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Author Topic: Defending ball screens  (Read 1773 times)

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Offline PapaHog

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Defending ball screens
« on: April 21, 2017, 08:47:47 am »
This is a topic I have gone back and forth on. I know there are thousands of ways to skin a cat. With that said, how do y'all defend ball screens and why? One day I want to teach my kids to ice and the next I want to hedge. I can't even sale myself on which one I prefer. Lol

Offline HawgDaddy

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Re: Defending ball screens
« Reply #1 on: April 21, 2017, 02:27:57 pm »
I teach my kids hedge, show and switch.  Depending on our opponent, we will do all three.  Game plan will determine which approach we use in game. When teaching all three, you got to start with the hedge first.  Generally, it is the hardest to teach and requires more discipline than the other two.  We also don't teach all three at once.  Must be repped in the off-season, don't get enough reps during the season.  Just my thoughts.

Offline Longfellow

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Re: Defending ball screens
« Reply #2 on: April 21, 2017, 02:44:49 pm »
Hedge seems more natural to me, but you're right that it does take a lot more discipline and quickness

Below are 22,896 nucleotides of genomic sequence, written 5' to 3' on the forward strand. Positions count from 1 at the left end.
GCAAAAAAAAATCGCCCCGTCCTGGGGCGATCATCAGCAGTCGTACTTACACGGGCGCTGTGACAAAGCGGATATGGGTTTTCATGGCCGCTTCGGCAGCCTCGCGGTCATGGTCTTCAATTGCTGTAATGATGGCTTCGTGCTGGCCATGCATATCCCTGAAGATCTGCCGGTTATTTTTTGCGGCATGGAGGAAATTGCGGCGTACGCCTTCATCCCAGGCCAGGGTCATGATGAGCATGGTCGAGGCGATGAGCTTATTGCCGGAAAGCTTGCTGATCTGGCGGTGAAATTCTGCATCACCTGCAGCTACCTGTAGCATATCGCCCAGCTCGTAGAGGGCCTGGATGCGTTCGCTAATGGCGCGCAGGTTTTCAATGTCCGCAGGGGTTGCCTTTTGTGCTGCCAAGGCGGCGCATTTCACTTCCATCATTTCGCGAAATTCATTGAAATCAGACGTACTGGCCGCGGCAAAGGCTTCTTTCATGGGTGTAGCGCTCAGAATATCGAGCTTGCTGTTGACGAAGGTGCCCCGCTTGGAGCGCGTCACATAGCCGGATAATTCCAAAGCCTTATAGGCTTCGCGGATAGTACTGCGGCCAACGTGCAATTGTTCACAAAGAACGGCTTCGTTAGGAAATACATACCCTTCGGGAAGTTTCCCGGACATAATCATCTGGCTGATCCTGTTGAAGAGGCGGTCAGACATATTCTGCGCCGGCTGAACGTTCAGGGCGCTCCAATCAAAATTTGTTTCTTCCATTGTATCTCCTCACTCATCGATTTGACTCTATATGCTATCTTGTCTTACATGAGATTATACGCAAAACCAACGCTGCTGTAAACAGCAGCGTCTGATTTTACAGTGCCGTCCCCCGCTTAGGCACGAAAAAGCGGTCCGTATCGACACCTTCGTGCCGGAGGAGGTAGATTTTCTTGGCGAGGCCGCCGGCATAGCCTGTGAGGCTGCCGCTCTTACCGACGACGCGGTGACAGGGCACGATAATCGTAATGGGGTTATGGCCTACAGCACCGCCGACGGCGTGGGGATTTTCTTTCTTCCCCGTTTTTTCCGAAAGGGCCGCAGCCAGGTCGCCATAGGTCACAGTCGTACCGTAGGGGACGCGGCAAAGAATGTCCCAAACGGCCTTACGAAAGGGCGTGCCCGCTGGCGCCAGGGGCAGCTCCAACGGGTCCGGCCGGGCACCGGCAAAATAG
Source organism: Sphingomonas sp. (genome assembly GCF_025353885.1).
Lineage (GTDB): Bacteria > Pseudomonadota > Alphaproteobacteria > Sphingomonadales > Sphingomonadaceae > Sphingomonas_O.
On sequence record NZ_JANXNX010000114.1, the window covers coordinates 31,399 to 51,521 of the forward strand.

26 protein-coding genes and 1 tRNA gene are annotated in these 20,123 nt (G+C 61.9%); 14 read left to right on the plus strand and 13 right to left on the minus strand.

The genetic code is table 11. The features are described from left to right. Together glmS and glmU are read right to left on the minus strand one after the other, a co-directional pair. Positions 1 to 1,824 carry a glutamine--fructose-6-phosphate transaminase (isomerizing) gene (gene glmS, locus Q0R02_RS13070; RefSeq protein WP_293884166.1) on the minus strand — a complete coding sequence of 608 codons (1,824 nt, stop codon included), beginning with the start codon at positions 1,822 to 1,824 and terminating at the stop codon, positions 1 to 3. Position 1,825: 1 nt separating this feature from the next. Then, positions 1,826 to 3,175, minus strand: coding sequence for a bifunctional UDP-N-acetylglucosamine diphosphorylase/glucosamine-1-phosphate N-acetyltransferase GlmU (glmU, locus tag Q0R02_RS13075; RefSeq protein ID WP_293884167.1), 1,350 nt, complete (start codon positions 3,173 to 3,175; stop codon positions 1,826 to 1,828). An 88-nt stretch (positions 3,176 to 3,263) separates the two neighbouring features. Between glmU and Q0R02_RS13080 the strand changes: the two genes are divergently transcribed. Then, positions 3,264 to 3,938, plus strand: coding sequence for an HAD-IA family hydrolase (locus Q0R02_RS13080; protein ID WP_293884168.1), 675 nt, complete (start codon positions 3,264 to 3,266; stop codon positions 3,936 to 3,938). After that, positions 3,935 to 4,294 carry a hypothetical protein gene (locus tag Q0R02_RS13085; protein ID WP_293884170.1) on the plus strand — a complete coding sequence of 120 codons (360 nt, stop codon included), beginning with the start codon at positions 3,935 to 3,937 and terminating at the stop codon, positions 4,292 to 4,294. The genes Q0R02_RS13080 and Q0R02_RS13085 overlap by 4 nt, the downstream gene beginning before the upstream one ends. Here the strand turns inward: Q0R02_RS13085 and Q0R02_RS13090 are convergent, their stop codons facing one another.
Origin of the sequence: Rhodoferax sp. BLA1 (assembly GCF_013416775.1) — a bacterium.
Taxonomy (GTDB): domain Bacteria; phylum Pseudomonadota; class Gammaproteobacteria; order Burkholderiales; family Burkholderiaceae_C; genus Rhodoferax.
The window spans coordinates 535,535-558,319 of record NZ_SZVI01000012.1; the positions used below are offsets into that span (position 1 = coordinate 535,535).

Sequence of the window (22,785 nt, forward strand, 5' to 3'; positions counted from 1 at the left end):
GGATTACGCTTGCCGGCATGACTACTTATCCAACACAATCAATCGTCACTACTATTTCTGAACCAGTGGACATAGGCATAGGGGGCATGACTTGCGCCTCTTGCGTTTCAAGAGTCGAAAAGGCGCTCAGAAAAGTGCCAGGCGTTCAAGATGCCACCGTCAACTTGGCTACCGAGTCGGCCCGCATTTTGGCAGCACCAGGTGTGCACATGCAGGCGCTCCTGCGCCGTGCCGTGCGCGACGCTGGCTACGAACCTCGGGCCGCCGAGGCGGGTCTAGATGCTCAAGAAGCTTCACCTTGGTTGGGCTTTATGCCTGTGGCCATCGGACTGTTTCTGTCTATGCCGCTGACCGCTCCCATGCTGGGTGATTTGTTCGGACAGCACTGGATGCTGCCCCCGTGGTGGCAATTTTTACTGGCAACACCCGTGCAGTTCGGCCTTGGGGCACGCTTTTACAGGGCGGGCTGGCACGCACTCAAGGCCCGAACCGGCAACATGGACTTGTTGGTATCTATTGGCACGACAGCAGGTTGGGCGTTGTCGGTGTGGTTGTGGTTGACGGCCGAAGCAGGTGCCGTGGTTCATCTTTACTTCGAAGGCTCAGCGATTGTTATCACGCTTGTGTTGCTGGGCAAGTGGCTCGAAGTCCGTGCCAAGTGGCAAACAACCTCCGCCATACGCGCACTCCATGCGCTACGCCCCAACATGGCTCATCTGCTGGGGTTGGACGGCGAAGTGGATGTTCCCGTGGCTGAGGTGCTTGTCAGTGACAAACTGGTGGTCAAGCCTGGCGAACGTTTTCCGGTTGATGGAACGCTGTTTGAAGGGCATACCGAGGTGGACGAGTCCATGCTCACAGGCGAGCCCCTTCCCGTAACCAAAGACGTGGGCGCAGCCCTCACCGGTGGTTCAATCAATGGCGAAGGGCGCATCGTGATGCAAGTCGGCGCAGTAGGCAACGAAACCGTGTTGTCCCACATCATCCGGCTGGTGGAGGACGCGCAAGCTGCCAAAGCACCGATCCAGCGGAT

Offline no mascot

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Re: Defending ball screens
« Reply #3 on: April 21, 2017, 03:20:38 pm »
Play zone.

Offline Longfellow

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Re: Defending ball screens
« Reply #4 on: April 21, 2017, 03:33:12 pm »
Play zone.
To quote Bomani Jones, "Zone is for cowards"

Offline 4real

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Re: Defending ball screens
« Reply #5 on: April 21, 2017, 04:30:06 pm »
If one is going to teach man, and commit to it, off-season build up of defending every screen under the sun is essential.  Hedge and recover must be taught first.  Switching will be one of those things that you might do on Occasion to mix it up, but requires having interchangeable personnel.  Trapping will be useful in certain situations such as a knock down step back shooter that must be attacked

Offline PapaHog

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Re: Defending ball screens
« Reply #6 on: April 21, 2017, 05:02:35 pm »
Get out of here with that "play zone" stuff. Lol

Offline no mascot

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Re: Defending ball screens
« Reply #7 on: April 21, 2017, 08:16:59 pm »
Who in the world is working on ball screens this time of year?? Spring offseason is for the three b's.

Baseball, beach bods, and BUCKETS!!